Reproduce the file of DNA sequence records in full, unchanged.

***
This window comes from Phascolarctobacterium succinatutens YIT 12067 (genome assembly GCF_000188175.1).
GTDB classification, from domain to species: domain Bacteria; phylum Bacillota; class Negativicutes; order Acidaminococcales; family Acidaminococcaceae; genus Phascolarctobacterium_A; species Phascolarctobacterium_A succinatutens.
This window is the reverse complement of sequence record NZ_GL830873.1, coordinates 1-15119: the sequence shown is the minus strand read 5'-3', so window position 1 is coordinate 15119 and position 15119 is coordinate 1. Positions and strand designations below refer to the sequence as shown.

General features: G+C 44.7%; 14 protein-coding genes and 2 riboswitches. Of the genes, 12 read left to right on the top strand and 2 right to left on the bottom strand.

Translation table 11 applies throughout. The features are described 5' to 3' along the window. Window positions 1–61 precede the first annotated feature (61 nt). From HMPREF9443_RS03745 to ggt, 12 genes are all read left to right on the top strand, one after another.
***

This window comes from Phascolarctobacterium succinatutens YIT 12067 (genome assembly GCF_000188175.1).
GTDB classification, from domain to species: domain Bacteria; phylum Bacillota; class Negativicutes; order Acidaminococcales; family Acidaminococcaceae; genus Phascolarctobacterium_A; species Phascolarctobacterium_A succinatutens.
This window is the reverse complement of sequence record NZ_GL830873.1, coordinates 1-15119: the sequence shown is the minus strand read 5'-3', so window position 1 is coordinate 15119 and position 15119 is coordinate 1. Positions and strand designations below refer to the sequence as shown.

General features: G+C 44.7%; 14 protein-coding genes and 2 riboswitches. Of the genes, 12 read left to right on the top strand and 2 right to left on the bottom strand.

Translation table 11 applies throughout. The features are described 5' to 3' along the window. Window positions 1–61 precede the first annotated feature (61 nt). From HMPREF9443_RS03745 to ggt, 12 genes are all read left to right on the top strand, one after another.